Community Preparedness: Six Considerations When Bringing Your Neighbors Along in Preparedness

More and more preppers realize that surviving a real emergency situation could mean depending on your neighbors. As a result, community preparedness needs to be on your radar! The old adage, “there is safety in numbers” is still very true. Not to mention, your neighbors more than likely have knowledge and skills that would be valuable. At the very least, they are eyes and ears that can help watch the perimeter.

But what happens when ALL the neighbors around you are problems and you are considering taking on the zombies on your own rather than linking up with “Crazy Sue” and “Nut Job Sam” living next to you? This was the question I was asked in a recent email. As I started to write back a response, I realized that I was writing more than just a few ideas and that other people out there might be in the same situation.

This article also was the topic for Episode 667 of The Prepper Website Podcast. Listen to it below. I go into some more detail about some of the points that are here.

Community Preparedness and the Crazy Neighbor Question

“Sorry to say this and I really enjoy your website but how do you prepare and start a group when your neighbors are absolute a**holes? I won’t get into the particulars but this is what I deal with all the time. I really am more worried about them than what chaos that might come down the road. Any help or advice would really be appreciated. – R.”

Just like in college, before I could take one of those “interesting” upper-level courses, there is a prerequisite to answering this question. Here it is.

Prerequisite: You’re not trying to convince your neighbors about preparedness or survival or zombies or the coming collapse of America. The purpose of getting to know them is to build trust in a real relationship. So, when the poop hits the fan, you are able to come together as people who have something in common: your neighborhood, families and desire to be safe.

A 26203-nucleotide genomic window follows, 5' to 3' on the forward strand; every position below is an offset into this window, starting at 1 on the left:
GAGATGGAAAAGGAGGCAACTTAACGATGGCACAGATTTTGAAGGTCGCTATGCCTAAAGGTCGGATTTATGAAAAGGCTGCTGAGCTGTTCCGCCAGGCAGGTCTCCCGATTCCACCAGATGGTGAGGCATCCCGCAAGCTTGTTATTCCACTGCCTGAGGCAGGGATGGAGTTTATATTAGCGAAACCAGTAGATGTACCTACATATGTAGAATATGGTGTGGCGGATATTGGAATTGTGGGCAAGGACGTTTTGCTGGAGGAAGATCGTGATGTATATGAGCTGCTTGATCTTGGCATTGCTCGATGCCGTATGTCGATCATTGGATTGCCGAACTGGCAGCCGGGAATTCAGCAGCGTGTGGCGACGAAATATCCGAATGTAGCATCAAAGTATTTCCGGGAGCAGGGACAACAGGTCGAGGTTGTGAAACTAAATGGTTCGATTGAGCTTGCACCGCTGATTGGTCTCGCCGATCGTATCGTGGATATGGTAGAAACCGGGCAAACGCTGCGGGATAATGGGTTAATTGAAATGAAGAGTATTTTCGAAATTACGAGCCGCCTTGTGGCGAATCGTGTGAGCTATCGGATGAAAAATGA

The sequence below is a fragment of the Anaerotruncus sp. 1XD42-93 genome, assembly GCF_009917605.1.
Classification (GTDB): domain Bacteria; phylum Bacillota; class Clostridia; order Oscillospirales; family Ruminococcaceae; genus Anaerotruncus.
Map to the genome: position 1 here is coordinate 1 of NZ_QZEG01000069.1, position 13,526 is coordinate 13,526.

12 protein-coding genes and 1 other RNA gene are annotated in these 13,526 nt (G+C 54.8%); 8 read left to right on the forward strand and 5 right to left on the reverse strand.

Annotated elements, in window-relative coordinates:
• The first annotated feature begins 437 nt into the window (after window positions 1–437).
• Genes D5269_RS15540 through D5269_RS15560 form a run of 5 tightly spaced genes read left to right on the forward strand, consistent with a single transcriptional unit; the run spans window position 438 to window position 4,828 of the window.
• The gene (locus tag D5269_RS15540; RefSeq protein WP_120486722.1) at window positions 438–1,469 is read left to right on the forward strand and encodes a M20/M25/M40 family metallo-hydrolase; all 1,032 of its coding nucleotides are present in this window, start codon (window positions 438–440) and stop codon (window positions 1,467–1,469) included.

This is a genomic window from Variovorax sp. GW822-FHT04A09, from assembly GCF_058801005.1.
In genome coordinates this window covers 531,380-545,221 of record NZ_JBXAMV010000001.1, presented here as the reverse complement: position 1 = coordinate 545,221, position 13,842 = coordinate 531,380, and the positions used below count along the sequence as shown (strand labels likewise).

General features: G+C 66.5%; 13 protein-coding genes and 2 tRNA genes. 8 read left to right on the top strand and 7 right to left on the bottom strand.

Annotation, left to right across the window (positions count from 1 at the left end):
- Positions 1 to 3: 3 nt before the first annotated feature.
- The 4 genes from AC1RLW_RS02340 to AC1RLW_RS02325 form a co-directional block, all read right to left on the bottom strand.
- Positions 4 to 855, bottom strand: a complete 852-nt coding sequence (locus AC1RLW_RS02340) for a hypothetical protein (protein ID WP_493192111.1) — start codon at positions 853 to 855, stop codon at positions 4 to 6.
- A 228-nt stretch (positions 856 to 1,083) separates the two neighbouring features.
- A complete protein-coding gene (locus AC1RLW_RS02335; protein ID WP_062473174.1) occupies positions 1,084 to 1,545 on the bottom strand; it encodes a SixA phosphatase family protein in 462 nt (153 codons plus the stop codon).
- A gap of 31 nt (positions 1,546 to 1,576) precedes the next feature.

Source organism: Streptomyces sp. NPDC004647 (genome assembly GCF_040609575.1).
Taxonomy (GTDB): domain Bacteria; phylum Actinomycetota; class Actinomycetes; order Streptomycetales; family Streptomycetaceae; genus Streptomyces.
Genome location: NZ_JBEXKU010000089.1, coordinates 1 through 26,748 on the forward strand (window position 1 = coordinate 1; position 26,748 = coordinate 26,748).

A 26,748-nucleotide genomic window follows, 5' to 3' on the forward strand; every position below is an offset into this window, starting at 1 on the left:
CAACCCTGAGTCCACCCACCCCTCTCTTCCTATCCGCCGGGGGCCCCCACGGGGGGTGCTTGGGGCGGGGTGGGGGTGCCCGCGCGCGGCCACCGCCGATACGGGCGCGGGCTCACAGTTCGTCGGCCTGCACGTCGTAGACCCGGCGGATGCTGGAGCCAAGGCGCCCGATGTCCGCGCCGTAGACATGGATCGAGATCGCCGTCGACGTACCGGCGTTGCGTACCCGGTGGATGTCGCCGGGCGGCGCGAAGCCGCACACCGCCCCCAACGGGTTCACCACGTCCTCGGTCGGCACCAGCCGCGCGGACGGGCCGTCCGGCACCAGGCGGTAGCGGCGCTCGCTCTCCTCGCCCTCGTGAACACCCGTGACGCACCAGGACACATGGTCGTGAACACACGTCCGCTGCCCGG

Bringing Your Neighbors to “the Party”

  1. Create a beachhead. Find one neighbor that you can get along with.  Be open about it, meaning do it in  your front yard where others can see.  Pull out the grill, do some hotdogs on your driveway.  Bring out the folding chairs and have a few beers while just chatting.
  1. Reach beyond your next door neighbors. Unless you live in a real rural setting, you will have neighbors all around you.  You might not get along with the next door neighbors, but you might get along with the neighbors a few doors down or even on the next block. Community preparedness should include your whole community.
  1. Create opportunities to connect. James Walton of Prepper Broadcasting Network and I Am Liberty wrote a book called Come Unity, a clever title for the basis of community preparedness.  In his book he discusses creating opportunities for neighbors to connect along like passions, like building a community garden or starting a neighborhood watch. To listen to James discuss his ideas, check out Ep.559 of The Prepper Website Podcast.

What About Looking Inside?

  1. Consider if you are the problem. Is there something that you need to change about yourself and what you expect from your community.  You might be ready to gear-up because you’ve been prepping for a while, but others don’t have a clue about what is happening or what is coming.  They need time to adjust and see for themselves that coming together is valuable.
  1. Are you starting with the right attitude? – You more than likely will be stuck with these people.  You can work with them or be completely on your own.  Is there any redeeming value in getting to know them or having them on your side?
  1. You might just need to move! If your neighborhood is a total loss and you don’t think you can ever work with the people around you, then you might need to move.  The problem with this is that you might walk into another situation exactly the same.  You will need to do some research about where you would be moving to and even talk to some of the neighbors around where you might move.

What Are You Doing About Your Neighbors?